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Original Issue



I HAD BEEN wanting to go on Jeopardy! for as long as I can remember, and that desire never had much to do with money. I held (and still hold) Jeopardy! in unmatched esteem among TV programs for the same reasons heartlanders love Roseanne and dweebs love The Big Bang Theory—the show reflects my people and my principles. Where else on television can one witness ill-dressed and ill-at-ease rule-followers thriving?

When former SPORTS ILLUSTRATED senior writer Franz Lidz wrote about Jeopardy! in 1989, the show, then five years into its current Alex Trebek--hosted incarnation, was already a cultural phenomenon. It has had such staying power for the nearly three decades since because it strikes several valuable balances: It is scholarly but not snobby; rigorous but not barbaric; traditional but not fusty.

This past November, after years of trying, I got the call that I'd be appearing on the show. We would tape in January; it'd air in April. As the date approached, I panicked over my opera illiteracy and the Biblical quotes I'd missed out on because my family attended a Unitarian Universalist church.

The night before the taping, I hardly slept. At first, all I had wanted was to play well enough, and to do absolutely nothing the Internet could turn into a meme. But once out in L.A., I changed my mind: What I really wanted was a win, and my great fear was returning to New York City without one. I had confessed this to my girlfriend as though it were a dark secret. She laughed. "Of course you want to win!"

And I did win—on my first show, and then again on the next. In my third appearance I entered Final Jeopardy tied for the lead with another contestant. We each had $18,200. The category was Films of the 1990s. I bet it all. I figured, if this 1990 baby lost despite knowing the answer, I would have been woulda coulda shoulda-ing myself forever. Then the clue came: "Tommy Lee Jones won the Best Supporting Actor Oscar for this movie based on a TV series that premiered in 1963." 30 seconds. Good luck.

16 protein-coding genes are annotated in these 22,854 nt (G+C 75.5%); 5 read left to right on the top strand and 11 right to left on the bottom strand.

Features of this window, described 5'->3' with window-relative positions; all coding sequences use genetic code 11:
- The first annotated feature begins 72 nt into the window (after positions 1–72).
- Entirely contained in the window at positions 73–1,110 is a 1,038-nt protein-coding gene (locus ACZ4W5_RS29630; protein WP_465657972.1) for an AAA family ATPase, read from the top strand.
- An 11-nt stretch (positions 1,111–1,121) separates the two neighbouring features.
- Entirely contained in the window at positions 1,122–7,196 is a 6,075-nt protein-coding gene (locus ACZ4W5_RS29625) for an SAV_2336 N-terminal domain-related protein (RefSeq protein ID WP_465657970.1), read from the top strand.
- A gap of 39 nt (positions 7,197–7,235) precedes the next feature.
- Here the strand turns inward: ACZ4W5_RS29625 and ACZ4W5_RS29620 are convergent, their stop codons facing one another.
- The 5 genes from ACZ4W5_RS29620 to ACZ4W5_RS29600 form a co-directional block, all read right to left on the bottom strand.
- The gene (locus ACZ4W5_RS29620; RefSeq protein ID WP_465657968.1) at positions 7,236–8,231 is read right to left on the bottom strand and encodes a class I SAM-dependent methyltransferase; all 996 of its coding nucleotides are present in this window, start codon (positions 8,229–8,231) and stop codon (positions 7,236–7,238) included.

When time was up and the camera panned to me, I barely bothered with a poker face, instead shaking my head and trying to look exceedingly forlorn. I guessed Men in Black; I had never heard of The Fugitive. "You're going to finish in third place today, but you've won a lot of money already," Trebek said.

Indeed I had. What I thought of in that moment, and continued to think of once I got in the car back to the hotel, was just how happy I was that the information-hound habits I'd had all my life had finally paid off. I no longer felt guilty for skipping calc homework to trawl Wikipedia, for passing up an assigned monograph to read a magazine. Had I venerated trivia any less, I wouldn't have known what I knew. How serendipitous life can be!

My flight back home was the next day, and though in my bag I had a monograph I had been assigned to read for work, I decided to go with an in-flight movie, letting the serendipity ride. I scrolled through the first couple of pages of offerings, then saw a poster featuring Harrison Ford in a dead sprint: The Fugitive. I began to laugh uncontrollably, and then reached for that book.